I am American who has recently made aliyah (immigrated) to Israel. There have been many differences for me to adjust to; judging magic has been as much a surprise as anything else. The only time I have ever judged outside of the United States has been draft queues after I dropped out of PTs, and that’s hardly different from doing it in the US. However, on July 4, I head judged the first of two Regionals in Tel Aviv. It was certainly an eye-opening experience, and taught me a great deal about how different judging can be at different places in the world.
I am happy to say that the tournament ran extremely smoothly from the player’s end. The staff assisting me consisted of a Level 1 judge, Yuval Tzur, and Alon Lusky, who was supporting but not judging. Oryan Interator, the TO, was also available to help us out.
The first major difference between US Regionals and Israeli ones are the formality of the tournament. I’ve gone to Regionals in New York and Illinois; both sets of tournaments are huge, two hundred-plus person affairs. Israel, a country approximately the size of New Jersey, has six Regionals; only one of them is on the weekend, as the Sabbath is taken pretty seriously in a country with a large population of religious Jews. In two weeks there will be another Regional tournament here, to give people who work but are not religious a chance to play.
The event itself took place in a disused corridor of the strangest mall I’ve ever been in, Dizengoff Center – again, on a weekday afternoon. This works because the average age of magic players, from my limited (three tournaments) experience, is significantly lower here than it is in the States. Looking around, I would be surprised if more than five people here are above twenty. Now, of course, the tournament size plays into that. This tournament has thirty-three people, and it is expected to be the largest of the Regionals, except for possibly a last chance tournament which will be held before Nationals. The reason I mention the age is because this allows the start time to be during work hours, as long as it is after school has let out.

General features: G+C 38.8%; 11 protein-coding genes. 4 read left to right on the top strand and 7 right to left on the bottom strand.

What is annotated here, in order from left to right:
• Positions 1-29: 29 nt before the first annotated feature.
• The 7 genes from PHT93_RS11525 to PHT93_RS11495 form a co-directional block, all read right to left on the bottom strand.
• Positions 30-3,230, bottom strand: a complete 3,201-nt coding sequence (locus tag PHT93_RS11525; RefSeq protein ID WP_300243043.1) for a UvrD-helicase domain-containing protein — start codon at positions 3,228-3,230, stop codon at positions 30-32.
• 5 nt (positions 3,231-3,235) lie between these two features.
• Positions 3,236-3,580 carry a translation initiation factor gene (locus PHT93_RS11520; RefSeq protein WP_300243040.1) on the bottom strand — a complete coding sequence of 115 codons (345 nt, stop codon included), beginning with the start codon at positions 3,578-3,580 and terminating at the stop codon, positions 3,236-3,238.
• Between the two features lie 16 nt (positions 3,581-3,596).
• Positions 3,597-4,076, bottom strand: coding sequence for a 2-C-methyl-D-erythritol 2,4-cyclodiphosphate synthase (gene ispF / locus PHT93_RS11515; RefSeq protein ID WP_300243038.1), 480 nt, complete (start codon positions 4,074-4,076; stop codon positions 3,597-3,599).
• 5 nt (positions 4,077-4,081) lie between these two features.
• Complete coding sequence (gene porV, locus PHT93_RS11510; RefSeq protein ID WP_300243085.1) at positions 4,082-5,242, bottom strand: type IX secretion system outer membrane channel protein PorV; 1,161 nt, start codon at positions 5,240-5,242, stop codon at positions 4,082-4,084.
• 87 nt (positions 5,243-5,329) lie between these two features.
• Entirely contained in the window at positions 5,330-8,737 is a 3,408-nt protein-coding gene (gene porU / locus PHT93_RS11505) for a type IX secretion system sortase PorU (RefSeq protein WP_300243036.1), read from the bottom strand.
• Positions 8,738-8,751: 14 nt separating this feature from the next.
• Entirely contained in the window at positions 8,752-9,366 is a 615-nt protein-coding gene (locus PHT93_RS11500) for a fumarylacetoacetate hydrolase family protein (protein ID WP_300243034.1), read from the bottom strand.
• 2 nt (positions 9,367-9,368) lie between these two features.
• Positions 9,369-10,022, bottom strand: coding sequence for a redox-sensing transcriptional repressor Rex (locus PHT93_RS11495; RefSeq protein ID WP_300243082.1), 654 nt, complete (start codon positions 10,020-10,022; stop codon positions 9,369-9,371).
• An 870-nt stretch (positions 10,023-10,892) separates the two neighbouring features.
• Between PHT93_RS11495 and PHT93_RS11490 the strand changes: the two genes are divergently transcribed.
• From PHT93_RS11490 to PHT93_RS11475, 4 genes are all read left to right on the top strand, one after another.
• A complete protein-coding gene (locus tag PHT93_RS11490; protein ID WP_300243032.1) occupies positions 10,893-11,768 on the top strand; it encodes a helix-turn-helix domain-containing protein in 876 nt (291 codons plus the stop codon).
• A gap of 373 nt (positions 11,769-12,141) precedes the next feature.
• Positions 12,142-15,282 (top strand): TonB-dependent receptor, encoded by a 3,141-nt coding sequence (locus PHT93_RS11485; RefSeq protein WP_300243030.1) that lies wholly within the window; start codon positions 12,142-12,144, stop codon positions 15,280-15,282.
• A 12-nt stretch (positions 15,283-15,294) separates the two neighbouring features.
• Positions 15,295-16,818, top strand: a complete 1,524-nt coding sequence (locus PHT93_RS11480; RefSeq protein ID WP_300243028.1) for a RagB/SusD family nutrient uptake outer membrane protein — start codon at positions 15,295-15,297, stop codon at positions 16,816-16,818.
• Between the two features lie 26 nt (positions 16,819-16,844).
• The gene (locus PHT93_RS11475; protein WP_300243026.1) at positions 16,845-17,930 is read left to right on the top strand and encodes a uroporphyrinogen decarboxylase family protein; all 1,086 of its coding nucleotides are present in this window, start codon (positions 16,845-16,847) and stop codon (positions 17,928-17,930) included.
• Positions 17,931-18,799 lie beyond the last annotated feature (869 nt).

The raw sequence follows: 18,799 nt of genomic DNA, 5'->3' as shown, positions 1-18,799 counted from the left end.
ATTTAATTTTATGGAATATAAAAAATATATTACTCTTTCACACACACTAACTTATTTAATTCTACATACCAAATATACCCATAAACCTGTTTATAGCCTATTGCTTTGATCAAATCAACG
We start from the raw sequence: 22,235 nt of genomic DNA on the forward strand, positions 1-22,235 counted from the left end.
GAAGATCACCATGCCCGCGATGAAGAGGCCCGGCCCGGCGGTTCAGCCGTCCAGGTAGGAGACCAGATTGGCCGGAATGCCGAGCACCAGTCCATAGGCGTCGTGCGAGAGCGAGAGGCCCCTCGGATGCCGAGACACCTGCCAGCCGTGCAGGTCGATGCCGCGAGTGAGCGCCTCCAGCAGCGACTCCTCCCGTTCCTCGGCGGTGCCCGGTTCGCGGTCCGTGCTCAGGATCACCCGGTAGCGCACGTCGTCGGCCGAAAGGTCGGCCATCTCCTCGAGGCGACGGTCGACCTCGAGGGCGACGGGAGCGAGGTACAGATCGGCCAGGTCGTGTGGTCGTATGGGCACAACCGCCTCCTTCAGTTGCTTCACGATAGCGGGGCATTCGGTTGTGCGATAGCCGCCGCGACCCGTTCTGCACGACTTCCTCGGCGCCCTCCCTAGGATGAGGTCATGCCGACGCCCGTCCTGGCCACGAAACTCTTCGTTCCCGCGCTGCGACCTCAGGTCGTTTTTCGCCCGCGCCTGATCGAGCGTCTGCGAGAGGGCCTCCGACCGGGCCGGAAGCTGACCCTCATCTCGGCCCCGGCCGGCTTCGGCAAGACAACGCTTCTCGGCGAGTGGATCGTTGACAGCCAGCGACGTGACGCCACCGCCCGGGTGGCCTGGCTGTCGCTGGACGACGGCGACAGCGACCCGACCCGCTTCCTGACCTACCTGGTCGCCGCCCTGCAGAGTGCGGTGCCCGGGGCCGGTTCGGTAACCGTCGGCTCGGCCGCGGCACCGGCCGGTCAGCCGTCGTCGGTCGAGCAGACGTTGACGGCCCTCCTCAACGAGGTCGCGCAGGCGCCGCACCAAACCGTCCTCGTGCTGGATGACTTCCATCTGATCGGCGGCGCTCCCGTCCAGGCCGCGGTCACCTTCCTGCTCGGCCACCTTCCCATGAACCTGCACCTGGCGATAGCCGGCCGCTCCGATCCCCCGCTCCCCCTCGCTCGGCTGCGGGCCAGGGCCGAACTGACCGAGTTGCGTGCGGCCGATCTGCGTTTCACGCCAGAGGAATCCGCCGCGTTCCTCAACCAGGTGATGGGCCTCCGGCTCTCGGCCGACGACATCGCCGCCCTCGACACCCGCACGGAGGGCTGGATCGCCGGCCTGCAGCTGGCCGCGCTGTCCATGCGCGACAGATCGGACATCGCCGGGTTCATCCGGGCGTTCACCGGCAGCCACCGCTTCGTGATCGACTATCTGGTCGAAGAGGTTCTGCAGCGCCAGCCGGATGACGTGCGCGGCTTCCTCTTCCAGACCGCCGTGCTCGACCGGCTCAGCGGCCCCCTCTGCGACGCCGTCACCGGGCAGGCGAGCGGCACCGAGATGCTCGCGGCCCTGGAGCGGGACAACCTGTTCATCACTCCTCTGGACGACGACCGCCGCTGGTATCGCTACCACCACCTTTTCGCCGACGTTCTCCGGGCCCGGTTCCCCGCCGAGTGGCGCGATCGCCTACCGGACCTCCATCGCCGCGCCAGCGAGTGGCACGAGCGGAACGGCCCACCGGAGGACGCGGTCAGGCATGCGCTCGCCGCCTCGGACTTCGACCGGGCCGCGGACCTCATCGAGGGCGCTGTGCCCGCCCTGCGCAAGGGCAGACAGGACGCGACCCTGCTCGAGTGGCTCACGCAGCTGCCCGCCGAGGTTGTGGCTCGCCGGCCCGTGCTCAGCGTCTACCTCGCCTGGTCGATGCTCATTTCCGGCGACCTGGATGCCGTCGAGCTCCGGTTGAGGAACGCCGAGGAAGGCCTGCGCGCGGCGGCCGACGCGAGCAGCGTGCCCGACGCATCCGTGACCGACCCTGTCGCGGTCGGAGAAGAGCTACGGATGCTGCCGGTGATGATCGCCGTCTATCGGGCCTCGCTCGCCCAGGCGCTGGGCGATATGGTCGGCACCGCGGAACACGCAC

Start time, of course, is another thing that really shocked me. When I asked the TO what time I should be there, the response I got was “Eh, 1:30, 2ish. We’ll start whenever.” And that was, in fact, the case. Not being able to work on that basis, I announced when I got there that we would be taking registrations, start collecting decklists at three, and start the tournament at 3:30. Of course, at 3:35 there were still people struggling to get their decklists done, which was fine because I was struggling to enter names and DCI numbers. DCI reporter, unfortunately, doesn’t support Hebrew; Israel is an essentially bilingual country (I was able to judge in English without significant problems) but at the same time, spelling is difficult. This was important, of course, because we were entering names and DCI numbers by hand.